- Relative Strength Index (RSI) – A momentum indicator used to quantify the magnitude of pricing volatility, indicating price fluctuations of an asset or cryptocurrency.
- On Balance Volume indicator (OBV) – It is a cumulative indicator that measure buying and selling pressure and is primarily used to confirm or identify overall price trends or to anticipate price movements after divergences.
- Standard deviation and average deviation – It is a a momentum indicator that measure price volatility by relating a price range to its moving average. When the standard deviation is high indicates that the actual price is further from the average price, a sign of higher price volatility.
These indicators can help investors and traders in their quest to exact profits from trends. Other statistical tools that investors may turn to when leaning on technical analysis include moving averages/RSI/MACD, Fibonacci ratios, volume weighted average price (VWAP) and time-weighted average price (TWAP).
Crypto On-Chain Analysis
The vast majority of cryptocurrencies available on the market today use public blockchains to verify and record data. Blockchain transaction data is completely publicly available “on-chain” for everyone to see and because of this, all cryptocurrency trading and investment activity can be extracted from the public ledger and analyzed.
On-chain analysis monitor the transaction activity of a blockchain network and wallet data to gain valuable insights into the overall sentiment and behavior in the network through a variety of metrics and trading indicators in order to predict future price movements.
On-chain analysis kicked off back in 2011 with the creation of the Coin Days Destroyed indicator. It was the first metric to use the age of Bitcoin addresses.
Principles of On-Chain Analysis
On-chain analysis involves gaining insights from the following types of blockchain data:
- Transaction details such as volumes, the sending and receiving addresses and how much was sent;
- Block details such as miner rewards, timestamps, and fees;
- Smart contract info e.g. the underlying code that controls the issuance and transfer of tokens;
- Price correlations;
- Exchange inflows and outflows or the amount of coin deposited/ withdrawal from an exchange wallets.
To make the most of on-chain analysis, it’s important to have the most up-to-date indicators and meaningful metrics from reliable on-chain analysis providers.
Key indicators, metrics & ratios in On-Chain Analysis
The following metrics give investors and traders an overview of the network, including how secure it is, how much it is being used, and how its monetary policy is functioning:
- Active Addresses – It shows the number of unique addresses successfully participating in a transaction on the network, giving an indication of blockchain activity. Historically, active addresses have correlated with price movement, zooming in that during periods where the price drops.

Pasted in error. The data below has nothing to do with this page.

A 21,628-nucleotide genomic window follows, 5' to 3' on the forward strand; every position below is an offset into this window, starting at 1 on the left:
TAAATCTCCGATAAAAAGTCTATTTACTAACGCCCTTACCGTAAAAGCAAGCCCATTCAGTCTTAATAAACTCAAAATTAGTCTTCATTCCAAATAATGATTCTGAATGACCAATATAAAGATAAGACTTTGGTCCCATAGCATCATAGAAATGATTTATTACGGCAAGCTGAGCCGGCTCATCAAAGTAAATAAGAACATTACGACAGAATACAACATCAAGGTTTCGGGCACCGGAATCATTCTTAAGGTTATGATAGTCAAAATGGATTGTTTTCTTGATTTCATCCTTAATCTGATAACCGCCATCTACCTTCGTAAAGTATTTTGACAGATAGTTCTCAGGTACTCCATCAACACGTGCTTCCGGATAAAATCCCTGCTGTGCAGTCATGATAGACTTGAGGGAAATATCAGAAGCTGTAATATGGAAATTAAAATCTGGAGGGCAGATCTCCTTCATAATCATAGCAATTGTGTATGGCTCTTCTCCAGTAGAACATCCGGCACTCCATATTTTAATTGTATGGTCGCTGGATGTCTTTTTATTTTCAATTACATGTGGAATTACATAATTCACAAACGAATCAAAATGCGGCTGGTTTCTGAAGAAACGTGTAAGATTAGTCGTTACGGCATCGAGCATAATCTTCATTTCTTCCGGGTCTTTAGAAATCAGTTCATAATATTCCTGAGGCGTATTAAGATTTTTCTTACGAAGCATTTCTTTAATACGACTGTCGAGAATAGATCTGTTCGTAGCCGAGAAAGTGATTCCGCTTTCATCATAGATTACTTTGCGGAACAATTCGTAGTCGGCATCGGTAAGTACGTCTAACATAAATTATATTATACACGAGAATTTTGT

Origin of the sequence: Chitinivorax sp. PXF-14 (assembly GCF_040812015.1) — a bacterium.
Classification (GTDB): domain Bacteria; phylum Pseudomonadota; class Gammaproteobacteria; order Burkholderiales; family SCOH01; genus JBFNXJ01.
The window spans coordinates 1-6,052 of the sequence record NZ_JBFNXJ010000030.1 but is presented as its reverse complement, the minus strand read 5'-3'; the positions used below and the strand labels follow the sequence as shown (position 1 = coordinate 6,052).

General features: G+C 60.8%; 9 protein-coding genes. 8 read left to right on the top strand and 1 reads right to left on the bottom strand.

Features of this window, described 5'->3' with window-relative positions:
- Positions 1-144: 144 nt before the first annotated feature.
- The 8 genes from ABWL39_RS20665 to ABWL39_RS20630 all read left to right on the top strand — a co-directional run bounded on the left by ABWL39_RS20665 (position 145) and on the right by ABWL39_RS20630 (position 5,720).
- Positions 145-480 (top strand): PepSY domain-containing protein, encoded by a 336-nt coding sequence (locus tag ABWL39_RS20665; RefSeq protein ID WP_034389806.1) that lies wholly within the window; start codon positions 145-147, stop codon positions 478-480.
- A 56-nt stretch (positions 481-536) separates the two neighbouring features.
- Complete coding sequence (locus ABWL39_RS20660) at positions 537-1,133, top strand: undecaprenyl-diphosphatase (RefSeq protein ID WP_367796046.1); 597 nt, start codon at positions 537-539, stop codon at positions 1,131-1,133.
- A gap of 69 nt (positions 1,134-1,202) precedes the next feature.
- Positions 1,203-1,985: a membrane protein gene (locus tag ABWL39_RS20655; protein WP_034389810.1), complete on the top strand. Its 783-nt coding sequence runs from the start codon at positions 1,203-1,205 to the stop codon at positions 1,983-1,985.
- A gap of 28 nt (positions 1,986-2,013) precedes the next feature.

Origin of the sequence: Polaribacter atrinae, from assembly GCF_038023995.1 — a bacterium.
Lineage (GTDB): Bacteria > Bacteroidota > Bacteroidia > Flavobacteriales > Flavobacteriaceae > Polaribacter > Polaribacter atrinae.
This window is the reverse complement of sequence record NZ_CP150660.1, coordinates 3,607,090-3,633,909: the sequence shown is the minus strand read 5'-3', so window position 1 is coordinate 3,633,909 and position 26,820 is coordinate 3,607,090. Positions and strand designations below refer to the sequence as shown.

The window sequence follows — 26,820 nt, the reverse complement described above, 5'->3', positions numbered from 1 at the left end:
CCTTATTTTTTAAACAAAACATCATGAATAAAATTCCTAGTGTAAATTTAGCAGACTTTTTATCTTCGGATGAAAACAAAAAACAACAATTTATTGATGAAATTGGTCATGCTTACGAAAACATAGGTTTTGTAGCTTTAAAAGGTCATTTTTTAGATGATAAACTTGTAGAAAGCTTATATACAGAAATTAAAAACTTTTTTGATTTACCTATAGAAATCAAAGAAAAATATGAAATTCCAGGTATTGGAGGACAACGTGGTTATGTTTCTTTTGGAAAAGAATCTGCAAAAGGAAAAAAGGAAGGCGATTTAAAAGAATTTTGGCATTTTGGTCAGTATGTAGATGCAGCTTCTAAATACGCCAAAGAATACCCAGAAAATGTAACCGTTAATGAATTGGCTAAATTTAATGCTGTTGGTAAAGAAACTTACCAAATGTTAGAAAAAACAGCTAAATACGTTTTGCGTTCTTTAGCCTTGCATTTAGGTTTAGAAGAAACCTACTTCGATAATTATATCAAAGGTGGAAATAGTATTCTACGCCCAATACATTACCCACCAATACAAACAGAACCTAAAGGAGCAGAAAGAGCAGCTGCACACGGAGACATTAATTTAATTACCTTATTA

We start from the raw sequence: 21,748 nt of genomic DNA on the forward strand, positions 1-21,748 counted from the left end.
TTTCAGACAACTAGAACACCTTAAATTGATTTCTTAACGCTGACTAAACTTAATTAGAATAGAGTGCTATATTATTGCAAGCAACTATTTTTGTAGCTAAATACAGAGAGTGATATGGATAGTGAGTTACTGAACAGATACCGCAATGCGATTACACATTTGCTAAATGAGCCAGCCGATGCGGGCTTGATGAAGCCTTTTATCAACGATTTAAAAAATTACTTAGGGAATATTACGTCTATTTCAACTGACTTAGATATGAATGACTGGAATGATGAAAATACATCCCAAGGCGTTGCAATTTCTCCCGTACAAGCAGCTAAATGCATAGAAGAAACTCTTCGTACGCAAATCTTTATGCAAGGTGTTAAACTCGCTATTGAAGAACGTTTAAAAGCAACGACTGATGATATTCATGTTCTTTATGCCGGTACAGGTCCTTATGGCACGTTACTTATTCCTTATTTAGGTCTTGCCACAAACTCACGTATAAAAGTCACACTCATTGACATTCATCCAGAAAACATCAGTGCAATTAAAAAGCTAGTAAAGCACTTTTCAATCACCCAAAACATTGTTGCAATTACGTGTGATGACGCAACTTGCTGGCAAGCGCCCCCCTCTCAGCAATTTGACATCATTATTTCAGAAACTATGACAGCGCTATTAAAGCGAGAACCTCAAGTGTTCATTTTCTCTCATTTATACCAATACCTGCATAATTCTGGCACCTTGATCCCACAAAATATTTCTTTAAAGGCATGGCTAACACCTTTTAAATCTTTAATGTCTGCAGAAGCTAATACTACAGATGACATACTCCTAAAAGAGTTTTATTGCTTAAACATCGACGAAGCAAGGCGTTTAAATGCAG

- Transaction Volume – It measures the aggregate volume of transactions recorded on-chain, indicating both trading and non-speculative activity. Can be used to spot reversals and break-outs.
- Miner revenue per transaction – It’s the sum of block rewards and transaction fees paid to miners. High revenues reflect a healthy network where miners are incentivised to protect the long-term interests of the network, while bull markets have usually been preceded by long periods of reduced miner revenue per transaction.
- Hash rate – It measures the amount of processing power that miners generate to process transactions in a blockchain. The higher the hash rate, the more efficient and secure the network is, indicating more profitability.
- Exchange Net Position Change – This indicator measures the net amount of Bitcoin that's entering or exiting wallets of all kinds of exchanges, determining if investors are spending or withdrawing their Bitcoins. When this net position change is positive, exchanges have more inflows than outflows. When the change is negative, it's the opposite.
- Miners to Exchange Flow – A metric that indicates the volume of coins transferred from the mining pool to exchange wallets. Usually indicates a bearish sign as it is correlated to sell action or preparation for possible sell naturally connected to price drop.
- HODL Wave – A graphic visualization that shows the amount of Bitcoin in circulation grouped according to different time periods – from less than one month to more than seven years – giving a macro view of the coin supply distribution and changes among different age bands.
- Network Value to Transaction (NVT) – This ratio compares the market cap to the transaction volume in a specific window. It’s similar to the Price to Earnings ratio used in traditional finance markets and measures whether the blockchain network is overvalued or not, indicating bearish sentiment or bullish sentiment. If the value is too high, it means the network is overvalued compared to the low ability to transact coins in terms of volume, implying the possible removal of the price bubble coming.
Best Crypto Analysis Tools
There are many data analysis tools available on the market, different by sourcing, integrating and visualizing diverse datasets. Here are some of the best crypto analytics tools available:
- Coin Metrics
- Dune Analytics
- EtherScan for Ethereum
- SnowTrace for Avalanche